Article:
USAO Dean awarded $10,000 community-based grant from Oklahoma Visual Arts Coalition

A photo of Jordan Vinyard in front of a sculpture featuring cartoonishly transformed mouths in a wall
Jordan Vinyard one of the recipients of the Thrive Powerhouse Grant

Jordan Vinyard is connecting the University of Science & Arts of Oklahoma and Chickasha community through her art. Vinyard, dean of the school of visual and performing arts, was recently named a recipient of a Thrive Powerhouse Grant, a $10,000 community-based award from the Oklahoma Visual Arts Coalition made possible by the Andy Warhol Foundation for the Visual Arts.

Vinyard’s project, “This Little Piggy Has Meaning, This Little Piggy Has None,” consists of kinetic sculptures that playfully address how we define community values and meaning, asking a population to pause and consider what their wealth is constituted by. The work consists of eight fabricated piggy banks laden with electronics installed throughout the Chickasha community and USAO campus.

A Plexiglas container attached to each sculpture with laser-cut coins prompts, “what is valuable to you?” Viewers are encouraged to fill in the coins with sharpies and deposit them into the piggy bank resulting in the sculpture’s mechanical reaction.

“To be a figure who can fluidly connect the USAO community to downtown Chickasha is something I’m immensely proud of,” said Vinyard. “It’s not been achieved without the tremendous support of the university and community. I hope to continue contributing to an ecosystem where we recognize each other’s values. I specifically want to thank Jim Cowan, who has been a profound figure in connecting me to the local businesses and a broader support network. I’m thrilled to be able to create a community project that is so readily embraced by people like him.”

Cowan, the president and CEO of the Chickasha Chamber of Commerce and Economic Development Council, notes how crucial it is for Oklahoma communities to be willing to embrace new ideas and new forms of creativity.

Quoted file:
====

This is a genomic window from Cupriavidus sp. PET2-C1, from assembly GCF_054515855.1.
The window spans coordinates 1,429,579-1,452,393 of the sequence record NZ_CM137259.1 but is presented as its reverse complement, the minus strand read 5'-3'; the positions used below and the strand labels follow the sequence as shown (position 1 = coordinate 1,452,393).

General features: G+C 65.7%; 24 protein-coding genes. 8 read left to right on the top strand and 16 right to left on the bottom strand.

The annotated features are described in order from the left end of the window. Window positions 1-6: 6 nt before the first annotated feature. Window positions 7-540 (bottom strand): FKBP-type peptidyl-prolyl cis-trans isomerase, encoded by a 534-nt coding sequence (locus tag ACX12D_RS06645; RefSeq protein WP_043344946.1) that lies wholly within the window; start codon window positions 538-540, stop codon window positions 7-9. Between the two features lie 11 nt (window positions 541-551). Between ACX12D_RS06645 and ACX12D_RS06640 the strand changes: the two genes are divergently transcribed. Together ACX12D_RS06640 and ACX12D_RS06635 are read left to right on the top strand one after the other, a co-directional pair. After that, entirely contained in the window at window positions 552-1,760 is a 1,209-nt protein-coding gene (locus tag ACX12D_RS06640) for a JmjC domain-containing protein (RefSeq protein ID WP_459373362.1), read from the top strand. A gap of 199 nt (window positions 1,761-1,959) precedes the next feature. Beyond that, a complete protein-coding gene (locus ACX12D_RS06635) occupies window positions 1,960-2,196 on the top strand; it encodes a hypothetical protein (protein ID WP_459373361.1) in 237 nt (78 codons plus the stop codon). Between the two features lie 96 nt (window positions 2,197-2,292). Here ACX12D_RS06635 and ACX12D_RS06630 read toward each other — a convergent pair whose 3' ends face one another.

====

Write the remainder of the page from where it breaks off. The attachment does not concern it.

“For a rural town in Oklahoma to stand out from other communities, we must do what many are not, and that means working closely with creative thinkers and doers,” said Cowan. “Every town wants their young people to stay around, as well as attracting the young creative class, but few are willing to embrace their ideas. That’s what makes us different in Chickasha.”

Thrive grants support artists in the creation of publicly accessible visual art projects that push the boundaries of the traditional exhibition experience. All events must take place in Oklahoma and the lead applicant as well as the majority of collaborators must reside in the state.

Logo of the Oklahoma Coalition for Visual Arts

Since receiving her MFA from Florida State University, Vinyard has exhibited national and internationally, including at the International Symposium of Electronic Arts in Dubai; The Czong Institute for Contemporary Art Museum, South Korea; The Museum of Contemporary Art in Tucson, Arizona; Art Basel, Miami; The Mint Museum in Charlotte, North Carolina; Collarworks, New York, and has upcoming exhibitions in Estonia and Tulsa. Additionally, she is the director of USAO’s Art Wrecker, an experimental space predicated on socially engaged and dialogical forms of art.

For more information, contact Vinyard at 405-574-1301 or